In the UK, the creative industries have enjoyed considerable growth over the past few years. With a growth of 50% since 2010, it’s easy to see why many contractors and freelancers are ditching permanent employment in favour of taking charge of their career.
Do you have a creative flair? There’s a good chance you will have considered contracting but aren’t too sure how to go about it. Our guide will provide a few hints and tips to help you get started.
The benefits of contracting in the creative industries
Becoming a contractor could be one of the best choices you make, plus there’s plenty of benefits:
- Money, money, money: As a contractor, you’ll have access to a higher day rate which can often be double that of a permanent employee, or even more.
- Creativity: Freelancing allows you to search for specific creative jobs, rather than only doing a small portion of what you enjoy.
- Expertise: You know the feeling; you’ve been in the same company for years and sometimes you feel unappreciated. Contractors are chosen as experts, so their skills and views are highly regarded.
- Variety: Working on different projects gives you a wealth of experience. As your skill set grows, you become more desirable and unlock higher day rates. You get to choose who you work for, and the roles you want to carry out.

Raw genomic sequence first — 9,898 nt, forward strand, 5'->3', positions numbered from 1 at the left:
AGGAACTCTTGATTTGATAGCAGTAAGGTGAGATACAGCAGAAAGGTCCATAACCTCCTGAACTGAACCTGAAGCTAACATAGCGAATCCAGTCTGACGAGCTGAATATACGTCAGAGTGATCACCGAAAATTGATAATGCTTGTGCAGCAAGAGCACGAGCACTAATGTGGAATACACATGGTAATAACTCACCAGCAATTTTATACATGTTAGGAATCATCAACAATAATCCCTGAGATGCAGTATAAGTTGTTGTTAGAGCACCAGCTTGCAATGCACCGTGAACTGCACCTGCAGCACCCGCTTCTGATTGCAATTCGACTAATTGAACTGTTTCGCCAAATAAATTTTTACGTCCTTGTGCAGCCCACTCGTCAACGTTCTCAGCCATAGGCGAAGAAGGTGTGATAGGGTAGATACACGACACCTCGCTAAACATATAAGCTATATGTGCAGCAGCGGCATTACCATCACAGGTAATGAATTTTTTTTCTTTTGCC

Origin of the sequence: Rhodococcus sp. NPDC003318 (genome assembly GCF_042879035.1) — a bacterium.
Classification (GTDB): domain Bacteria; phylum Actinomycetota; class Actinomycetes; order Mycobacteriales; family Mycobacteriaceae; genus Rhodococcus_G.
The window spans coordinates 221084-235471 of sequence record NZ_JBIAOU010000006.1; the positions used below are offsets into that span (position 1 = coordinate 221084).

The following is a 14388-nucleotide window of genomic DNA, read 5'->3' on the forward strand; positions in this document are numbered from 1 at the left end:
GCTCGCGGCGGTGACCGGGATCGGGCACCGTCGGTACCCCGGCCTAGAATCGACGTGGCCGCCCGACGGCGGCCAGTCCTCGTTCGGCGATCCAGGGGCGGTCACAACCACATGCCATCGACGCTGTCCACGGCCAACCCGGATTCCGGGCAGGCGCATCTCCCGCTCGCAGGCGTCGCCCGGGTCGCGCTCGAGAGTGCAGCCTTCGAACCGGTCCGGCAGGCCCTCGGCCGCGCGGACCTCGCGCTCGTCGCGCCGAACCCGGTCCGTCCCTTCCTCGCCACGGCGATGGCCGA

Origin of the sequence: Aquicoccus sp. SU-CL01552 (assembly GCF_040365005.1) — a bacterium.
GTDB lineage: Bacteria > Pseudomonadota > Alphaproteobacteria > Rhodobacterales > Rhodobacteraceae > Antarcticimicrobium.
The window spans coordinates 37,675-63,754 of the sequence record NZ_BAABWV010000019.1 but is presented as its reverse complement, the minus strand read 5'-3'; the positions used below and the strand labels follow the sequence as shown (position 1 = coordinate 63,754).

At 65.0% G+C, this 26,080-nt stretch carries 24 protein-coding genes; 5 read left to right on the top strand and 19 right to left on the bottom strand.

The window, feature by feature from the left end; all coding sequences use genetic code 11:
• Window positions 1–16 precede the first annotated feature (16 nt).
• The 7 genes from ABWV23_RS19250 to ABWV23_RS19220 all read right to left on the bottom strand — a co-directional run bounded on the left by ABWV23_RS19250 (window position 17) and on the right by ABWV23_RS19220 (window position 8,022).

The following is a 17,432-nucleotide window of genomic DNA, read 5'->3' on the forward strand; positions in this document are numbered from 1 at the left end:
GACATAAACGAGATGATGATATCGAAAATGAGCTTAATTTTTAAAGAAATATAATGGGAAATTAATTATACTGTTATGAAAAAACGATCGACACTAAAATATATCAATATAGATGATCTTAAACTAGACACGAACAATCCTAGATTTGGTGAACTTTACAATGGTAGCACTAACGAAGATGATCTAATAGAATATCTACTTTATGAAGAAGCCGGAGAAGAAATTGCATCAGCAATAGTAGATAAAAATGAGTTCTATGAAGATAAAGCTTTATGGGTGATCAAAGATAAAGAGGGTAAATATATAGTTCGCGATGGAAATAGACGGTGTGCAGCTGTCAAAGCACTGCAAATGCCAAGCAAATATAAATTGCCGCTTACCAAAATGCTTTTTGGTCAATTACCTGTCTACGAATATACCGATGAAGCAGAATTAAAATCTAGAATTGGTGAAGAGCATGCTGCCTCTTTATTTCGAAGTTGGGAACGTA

The downsides of contracting in the creative industries
Contracting has many benefits, but there are a few negatives to point out.
- Securing a contract: You must secure enough contracts to ensure you continue to earn enough to make a living.
- Skills and development: As a contractor, you don’t have an HR or training department to ensure you’re properly trained to fulfil your role. As a result, it’s your responsibility to keep your skills up to date.
- Holidays: If you take time off work, you won’t receive an income. However, the increase in your earnings should allow you to take time off.
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Ways of working as a contractor
Some contractors test the water by continuing in their permanent employment whilst freelancing on the side to get themselves set up. This is certainly a good option, particularly if you’re new to contracting, but it’s best to inform your employer in case you have any restrictions in your contract.
As a contractor, you have the option to work in a number of ways, these include:
Looking to pay less tax?
Find out how to maximise your take-home pay and become a successful contractor in our free guide. Also covered in our guide is:
- Getting started – discover which business structure is best for you and how to get started.
- Your tax and financial obligations – all you need to know about your paying tax, filing accounts and what costs you offset.
- Making your business a success – learn how to grow your business, how to market yourself and to forecast for the future.
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